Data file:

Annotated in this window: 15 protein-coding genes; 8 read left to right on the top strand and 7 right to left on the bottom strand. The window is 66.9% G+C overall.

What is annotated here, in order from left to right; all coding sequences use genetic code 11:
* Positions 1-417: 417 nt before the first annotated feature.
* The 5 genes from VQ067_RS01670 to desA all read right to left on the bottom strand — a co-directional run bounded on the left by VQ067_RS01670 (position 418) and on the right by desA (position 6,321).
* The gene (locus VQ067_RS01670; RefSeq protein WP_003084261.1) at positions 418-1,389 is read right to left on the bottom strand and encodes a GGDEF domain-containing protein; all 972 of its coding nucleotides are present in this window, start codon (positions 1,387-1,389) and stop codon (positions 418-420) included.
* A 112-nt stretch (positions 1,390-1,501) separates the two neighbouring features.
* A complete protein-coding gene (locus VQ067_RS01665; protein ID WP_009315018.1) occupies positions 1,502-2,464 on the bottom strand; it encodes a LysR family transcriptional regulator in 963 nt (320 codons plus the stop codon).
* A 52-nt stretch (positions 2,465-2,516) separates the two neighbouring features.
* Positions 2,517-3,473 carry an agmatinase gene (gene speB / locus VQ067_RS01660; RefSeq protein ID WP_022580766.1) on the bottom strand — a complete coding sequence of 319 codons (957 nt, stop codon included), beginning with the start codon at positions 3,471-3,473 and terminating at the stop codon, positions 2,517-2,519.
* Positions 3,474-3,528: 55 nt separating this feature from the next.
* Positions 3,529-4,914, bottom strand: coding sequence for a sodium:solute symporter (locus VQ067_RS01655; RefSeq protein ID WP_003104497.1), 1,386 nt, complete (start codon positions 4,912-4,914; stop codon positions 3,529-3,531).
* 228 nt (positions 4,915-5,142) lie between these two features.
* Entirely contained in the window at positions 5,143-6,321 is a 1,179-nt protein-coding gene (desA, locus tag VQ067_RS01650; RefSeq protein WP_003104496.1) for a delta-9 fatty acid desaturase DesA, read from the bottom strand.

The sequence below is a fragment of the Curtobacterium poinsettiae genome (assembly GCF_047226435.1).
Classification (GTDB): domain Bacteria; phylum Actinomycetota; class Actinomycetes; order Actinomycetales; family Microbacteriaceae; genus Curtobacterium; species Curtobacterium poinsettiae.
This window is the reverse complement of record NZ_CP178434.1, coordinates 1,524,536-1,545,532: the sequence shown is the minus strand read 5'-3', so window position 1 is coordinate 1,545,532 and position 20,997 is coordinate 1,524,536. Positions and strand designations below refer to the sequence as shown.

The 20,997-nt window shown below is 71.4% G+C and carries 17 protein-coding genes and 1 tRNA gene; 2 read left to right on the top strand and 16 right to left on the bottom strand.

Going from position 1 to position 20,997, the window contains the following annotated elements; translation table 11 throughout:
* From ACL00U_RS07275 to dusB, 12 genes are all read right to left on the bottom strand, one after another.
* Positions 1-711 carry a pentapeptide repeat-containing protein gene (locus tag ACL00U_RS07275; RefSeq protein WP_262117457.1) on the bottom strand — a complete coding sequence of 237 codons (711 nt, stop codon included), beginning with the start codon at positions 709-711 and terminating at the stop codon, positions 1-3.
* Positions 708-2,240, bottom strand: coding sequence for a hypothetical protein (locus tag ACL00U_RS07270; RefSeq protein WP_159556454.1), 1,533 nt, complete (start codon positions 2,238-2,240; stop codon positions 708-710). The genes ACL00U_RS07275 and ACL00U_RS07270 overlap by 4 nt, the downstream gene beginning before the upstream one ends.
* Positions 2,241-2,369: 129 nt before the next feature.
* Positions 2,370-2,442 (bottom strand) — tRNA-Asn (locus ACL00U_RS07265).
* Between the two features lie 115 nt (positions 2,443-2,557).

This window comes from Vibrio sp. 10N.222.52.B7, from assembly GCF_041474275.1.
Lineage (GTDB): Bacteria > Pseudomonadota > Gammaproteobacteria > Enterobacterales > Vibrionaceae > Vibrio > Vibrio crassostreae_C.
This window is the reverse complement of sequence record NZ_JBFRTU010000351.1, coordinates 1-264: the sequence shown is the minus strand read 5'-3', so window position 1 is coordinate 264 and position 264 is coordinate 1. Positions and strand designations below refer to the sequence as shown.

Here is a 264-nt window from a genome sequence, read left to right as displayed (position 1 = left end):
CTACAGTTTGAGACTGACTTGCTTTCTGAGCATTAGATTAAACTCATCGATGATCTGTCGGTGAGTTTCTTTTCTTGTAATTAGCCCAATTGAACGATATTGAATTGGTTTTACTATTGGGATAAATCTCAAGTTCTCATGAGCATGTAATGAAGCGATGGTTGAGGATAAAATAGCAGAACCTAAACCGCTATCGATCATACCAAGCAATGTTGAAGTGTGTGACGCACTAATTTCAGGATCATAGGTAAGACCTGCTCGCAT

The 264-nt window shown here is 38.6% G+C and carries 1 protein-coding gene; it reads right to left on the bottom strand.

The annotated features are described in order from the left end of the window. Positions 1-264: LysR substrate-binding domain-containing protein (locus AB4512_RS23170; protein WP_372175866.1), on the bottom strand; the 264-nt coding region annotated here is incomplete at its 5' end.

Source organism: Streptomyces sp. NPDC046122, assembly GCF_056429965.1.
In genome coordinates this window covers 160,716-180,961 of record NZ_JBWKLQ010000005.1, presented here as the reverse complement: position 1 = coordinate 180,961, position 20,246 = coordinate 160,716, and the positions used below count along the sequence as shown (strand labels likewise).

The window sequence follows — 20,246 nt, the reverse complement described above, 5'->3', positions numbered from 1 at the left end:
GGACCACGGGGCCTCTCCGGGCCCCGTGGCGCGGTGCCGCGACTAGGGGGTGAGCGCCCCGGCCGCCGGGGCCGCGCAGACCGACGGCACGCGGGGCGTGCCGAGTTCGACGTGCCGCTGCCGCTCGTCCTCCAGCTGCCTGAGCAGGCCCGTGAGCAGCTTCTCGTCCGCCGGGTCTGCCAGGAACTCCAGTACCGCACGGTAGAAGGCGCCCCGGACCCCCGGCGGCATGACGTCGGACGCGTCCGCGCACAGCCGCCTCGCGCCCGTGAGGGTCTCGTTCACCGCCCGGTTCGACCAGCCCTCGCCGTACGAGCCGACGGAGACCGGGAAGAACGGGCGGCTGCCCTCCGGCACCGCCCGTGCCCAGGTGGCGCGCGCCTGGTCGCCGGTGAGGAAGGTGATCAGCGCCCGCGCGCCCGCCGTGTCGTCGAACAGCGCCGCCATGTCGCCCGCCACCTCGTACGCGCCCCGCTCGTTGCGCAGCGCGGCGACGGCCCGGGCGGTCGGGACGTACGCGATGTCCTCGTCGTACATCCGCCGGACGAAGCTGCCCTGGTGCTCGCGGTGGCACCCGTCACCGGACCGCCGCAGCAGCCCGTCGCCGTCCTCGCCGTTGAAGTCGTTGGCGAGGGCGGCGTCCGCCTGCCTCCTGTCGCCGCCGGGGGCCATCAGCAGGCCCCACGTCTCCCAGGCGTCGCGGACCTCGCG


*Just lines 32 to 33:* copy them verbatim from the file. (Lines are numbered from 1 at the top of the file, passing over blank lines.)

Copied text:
Source organism: Streptomyces sp. NPDC046122, assembly GCF_056429965.1.
In genome coordinates this window covers 160,716-180,961 of record NZ_JBWKLQ010000005.1, presented here as the reverse complement: position 1 = coordinate 180,961, position 20,246 = coordinate 160,716, and the positions used below count along the sequence as shown (strand labels likewise).